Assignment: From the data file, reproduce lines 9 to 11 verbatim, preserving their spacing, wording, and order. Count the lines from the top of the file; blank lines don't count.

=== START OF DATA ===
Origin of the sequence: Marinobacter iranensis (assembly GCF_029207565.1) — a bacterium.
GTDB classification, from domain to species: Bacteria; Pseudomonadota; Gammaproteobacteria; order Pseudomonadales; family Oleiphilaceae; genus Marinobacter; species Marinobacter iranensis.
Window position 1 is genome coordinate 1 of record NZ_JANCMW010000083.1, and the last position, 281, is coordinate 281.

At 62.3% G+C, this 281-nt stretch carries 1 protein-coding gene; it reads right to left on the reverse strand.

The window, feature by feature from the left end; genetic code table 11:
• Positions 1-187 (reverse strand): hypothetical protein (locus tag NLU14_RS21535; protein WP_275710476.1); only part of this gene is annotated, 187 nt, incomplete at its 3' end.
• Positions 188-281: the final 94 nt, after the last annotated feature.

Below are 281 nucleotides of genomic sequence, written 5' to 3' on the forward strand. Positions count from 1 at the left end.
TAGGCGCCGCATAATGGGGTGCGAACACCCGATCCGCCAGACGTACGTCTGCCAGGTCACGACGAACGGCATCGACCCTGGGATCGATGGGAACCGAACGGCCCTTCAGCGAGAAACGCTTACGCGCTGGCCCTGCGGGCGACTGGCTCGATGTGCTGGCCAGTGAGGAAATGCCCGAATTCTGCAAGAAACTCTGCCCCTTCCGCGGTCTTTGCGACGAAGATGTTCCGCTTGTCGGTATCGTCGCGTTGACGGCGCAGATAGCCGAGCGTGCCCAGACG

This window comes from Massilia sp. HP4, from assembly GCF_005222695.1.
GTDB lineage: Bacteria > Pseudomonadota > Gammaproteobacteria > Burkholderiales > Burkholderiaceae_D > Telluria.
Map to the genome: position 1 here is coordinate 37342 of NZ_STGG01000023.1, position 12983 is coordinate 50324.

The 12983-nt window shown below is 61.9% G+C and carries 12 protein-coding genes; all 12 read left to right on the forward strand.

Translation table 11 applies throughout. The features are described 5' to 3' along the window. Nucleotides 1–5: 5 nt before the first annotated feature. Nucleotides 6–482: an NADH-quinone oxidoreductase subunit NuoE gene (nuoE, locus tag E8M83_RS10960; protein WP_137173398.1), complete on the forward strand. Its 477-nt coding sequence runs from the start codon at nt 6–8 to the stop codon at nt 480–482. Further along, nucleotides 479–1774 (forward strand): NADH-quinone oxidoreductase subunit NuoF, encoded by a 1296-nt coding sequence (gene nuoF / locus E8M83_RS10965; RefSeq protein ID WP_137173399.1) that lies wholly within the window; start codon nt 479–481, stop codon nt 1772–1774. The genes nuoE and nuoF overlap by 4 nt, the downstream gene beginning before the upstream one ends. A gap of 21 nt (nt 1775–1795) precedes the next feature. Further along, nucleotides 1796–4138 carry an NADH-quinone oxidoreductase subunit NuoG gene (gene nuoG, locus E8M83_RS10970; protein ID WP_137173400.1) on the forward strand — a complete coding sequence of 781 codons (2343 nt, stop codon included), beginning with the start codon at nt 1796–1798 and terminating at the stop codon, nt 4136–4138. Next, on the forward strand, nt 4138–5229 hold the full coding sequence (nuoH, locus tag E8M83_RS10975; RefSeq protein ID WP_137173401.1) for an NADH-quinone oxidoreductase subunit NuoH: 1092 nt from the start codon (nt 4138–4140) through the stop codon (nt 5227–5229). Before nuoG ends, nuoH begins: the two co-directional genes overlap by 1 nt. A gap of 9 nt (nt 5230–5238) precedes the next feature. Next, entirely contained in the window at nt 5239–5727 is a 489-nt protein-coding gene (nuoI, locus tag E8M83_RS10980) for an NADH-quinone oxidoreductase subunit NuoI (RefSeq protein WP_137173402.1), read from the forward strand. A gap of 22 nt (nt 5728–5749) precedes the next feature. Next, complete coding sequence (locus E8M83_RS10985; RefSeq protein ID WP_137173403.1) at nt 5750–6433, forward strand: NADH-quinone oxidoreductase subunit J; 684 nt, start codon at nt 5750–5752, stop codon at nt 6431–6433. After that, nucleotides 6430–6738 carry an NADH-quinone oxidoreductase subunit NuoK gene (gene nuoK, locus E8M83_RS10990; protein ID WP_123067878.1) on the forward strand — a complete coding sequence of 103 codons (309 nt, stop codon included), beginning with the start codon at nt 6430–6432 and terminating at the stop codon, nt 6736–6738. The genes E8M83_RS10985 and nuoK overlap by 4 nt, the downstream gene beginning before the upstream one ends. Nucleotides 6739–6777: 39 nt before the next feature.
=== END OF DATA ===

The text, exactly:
TAGGCGCCGCATAATGGGGTGCGAACACCCGATCCGCCAGACGTACGTCTGCCAGGTCACGACGAACGGCATCGACCCTGGGATCGATGGGAACCGAACGGCCCTTCAGCGAGAAACGCTTACGCGCTGGCCCTGCGGGCGACTGGCTCGATGTGCTGGCCAGTGAGGAAATGCCCGAATTCTGCAAGAAACTCTGCCCCTTCCGCGGTCTTTGCGACGAAGATGTTCCGCTTGTCGGTATCGTCGCGTTGACGGCGCAGATAGCCGAGCGTGCCCAGACG

This window comes from Massilia sp. HP4, from assembly GCF_005222695.1.
GTDB lineage: Bacteria > Pseudomonadota > Gammaproteobacteria > Burkholderiales > Burkholderiaceae_D > Telluria.